Ethics in Science and Environmental Politics

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ESEP Theme Section

The ethics and practice of openness in life sciences data

Idea: K.I. Stergiou
Editors: K.I. Stergiou and D. Damalas (Guest Editor)


New digital technologies offer unique prospects for science based on open processes. Open access, not only to scientific literature but also to related data, is increasingly viewed as a 'must' for creating new knowledge, validating scientific outcomes, steering policy making, boosting innovation and advancing science. Full and open access is promoted as the international norm for the exchange of scientific data by numerous scientific and political bodies (e.g. UNESCO, OECD, European Commission, International Council for Science, G8 Science Ministers, US Office of Management & Budget). According to the OECD, openness means ‘…access on equal terms for the international research community at the lowest possible cost, preferably at no more than the marginal cost of dissemination’.


The arguments in favor of open data touch various issues; for example, enhancing the quality of outputs, uncovering scientific corruption and adding to government accountability. In contrast, arguments opposed to openness include concerns about the sensitive nature of information linked to confidentiality, integrity and availability. Moreover, a number of scientific groups argue that data usage entails certain scientific skills and ethics that are not widely exercised.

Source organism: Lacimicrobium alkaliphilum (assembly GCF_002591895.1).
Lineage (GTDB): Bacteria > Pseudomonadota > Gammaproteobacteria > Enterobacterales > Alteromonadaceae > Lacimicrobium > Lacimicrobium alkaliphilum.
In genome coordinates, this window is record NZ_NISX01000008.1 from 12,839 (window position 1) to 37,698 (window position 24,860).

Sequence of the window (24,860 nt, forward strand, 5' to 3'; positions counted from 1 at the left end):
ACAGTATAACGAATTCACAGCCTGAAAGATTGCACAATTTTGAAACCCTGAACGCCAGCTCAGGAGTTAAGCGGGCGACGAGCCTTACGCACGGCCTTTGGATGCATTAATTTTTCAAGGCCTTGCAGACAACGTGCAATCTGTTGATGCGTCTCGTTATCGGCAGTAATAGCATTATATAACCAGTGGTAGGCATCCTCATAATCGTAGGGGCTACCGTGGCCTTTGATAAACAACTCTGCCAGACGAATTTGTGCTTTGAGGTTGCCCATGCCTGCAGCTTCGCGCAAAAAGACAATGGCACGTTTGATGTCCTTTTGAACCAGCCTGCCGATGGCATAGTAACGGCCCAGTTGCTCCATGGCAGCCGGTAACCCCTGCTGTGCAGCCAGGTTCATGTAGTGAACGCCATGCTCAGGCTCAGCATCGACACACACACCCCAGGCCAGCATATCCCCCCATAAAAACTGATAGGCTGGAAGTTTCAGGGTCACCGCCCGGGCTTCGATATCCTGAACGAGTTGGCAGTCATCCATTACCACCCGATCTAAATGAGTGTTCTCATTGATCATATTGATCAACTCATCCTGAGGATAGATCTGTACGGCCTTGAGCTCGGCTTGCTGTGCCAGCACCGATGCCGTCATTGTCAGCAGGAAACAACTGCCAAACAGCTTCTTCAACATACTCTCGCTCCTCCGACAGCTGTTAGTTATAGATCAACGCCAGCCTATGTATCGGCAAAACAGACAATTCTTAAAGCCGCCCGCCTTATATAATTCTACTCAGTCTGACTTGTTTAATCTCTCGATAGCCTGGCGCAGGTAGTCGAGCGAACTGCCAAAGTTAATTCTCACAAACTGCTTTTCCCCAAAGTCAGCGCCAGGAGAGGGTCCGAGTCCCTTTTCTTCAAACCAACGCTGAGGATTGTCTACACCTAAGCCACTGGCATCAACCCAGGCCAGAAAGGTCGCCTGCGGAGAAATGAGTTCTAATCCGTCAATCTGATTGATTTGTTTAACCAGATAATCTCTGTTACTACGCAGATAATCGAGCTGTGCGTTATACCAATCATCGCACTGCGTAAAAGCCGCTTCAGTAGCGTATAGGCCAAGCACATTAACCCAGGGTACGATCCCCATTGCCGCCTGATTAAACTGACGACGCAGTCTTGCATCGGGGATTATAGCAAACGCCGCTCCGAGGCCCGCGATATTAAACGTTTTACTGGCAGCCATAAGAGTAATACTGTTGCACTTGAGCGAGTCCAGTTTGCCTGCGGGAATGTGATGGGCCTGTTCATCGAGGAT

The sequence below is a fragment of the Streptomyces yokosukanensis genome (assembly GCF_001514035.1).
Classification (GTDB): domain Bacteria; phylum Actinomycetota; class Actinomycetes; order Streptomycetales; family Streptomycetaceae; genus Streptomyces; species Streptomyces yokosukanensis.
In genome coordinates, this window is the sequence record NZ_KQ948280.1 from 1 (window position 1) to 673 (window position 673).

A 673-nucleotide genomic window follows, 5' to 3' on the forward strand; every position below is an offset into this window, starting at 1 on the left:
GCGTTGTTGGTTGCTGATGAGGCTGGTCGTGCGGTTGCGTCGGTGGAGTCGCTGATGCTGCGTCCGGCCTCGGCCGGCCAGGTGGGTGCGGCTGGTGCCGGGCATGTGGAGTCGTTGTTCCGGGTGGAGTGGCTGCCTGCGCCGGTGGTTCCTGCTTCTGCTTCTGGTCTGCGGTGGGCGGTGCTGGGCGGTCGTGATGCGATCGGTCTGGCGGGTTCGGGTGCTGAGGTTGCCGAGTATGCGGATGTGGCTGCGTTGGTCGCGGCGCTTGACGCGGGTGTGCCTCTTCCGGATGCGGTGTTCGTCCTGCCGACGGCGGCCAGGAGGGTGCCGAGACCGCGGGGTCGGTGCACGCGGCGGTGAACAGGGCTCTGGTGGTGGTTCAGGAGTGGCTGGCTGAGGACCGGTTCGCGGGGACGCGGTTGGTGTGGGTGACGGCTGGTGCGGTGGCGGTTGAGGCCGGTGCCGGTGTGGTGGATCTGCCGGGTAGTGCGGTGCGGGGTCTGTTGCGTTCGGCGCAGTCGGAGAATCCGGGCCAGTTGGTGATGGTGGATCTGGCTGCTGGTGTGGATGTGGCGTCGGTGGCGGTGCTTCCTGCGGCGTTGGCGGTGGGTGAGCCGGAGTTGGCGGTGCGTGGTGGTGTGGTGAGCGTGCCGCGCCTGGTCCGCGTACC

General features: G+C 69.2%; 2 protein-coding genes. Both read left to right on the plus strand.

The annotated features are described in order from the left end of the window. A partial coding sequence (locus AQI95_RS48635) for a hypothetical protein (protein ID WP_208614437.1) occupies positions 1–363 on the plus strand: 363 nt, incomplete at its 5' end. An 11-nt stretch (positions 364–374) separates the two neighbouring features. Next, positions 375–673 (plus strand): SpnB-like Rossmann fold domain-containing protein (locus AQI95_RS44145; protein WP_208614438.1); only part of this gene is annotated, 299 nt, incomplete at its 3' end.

As the debate on open data is still evolving, this Theme Section aims to cast light on issues and best practices related to the openness of life sciences data through the views and thoughts of stakeholders (e.g. senior and junior research scientists, academics, administrators, policy makers and NGOs). These issues range from theoretical and ethical aspects of the economics of open data and its governance, as well as educational, sociological and political implications.


Boero F
Open access revolutions
ESEP 17:1-8 | Full text in pdf format

Schofield G
REVIEW: Open Data requirements for applied ecology and conservation: case study of a wide-ranging marine vertebrate
ESEP 17:19-27 | Full text in pdf format

Mazaris AD
OPINION PIECE: Open data and the future of conservation biology
ESEP 17:29-35 | Full text in pdf format

Pauly D
Big data and the emergence of new ‘dissipative’ structures
ESEP 17:37-40 | Full text in pdf format

Wyatt T
The maladies of enlightenment science
ESEP 17:51-62 | Full text in pdf format

Bearzi G, Gimenez O
OPINION PIECE: Searching for meaning in marine mammal shared data
ESEP 18:9-13 | Full text in pdf format


Dörner H, Casey J, Carvalho N, Damalas D, Graham N, Guillen J, Holmes SJ, Natale F, Osio GC, Rätz HJ, Ribeiro C, Vasilakopoulos P
Collection and dissemination of fisheries data in support of the EU Common Fisheries Policy
ESEP 18:15-25 | Full text in pdf format


Damalas D, Kalyvioti G, Sabatella EC, Stergiou KI
Open data in the life sciences: the ‘Selfish Scientist Paradox’
ESEP 18:27-36 | Full text in pdf format

Pierce GJ, Theodossiou I
OPINION PIECE: Open access publishing: a service or a detriment to science?
ESEP 18:37-48 | Full text in pdf format

Shepherd I
European efforts to make marine data more accessible
ESEP 18:75-81 | Full text in pdf format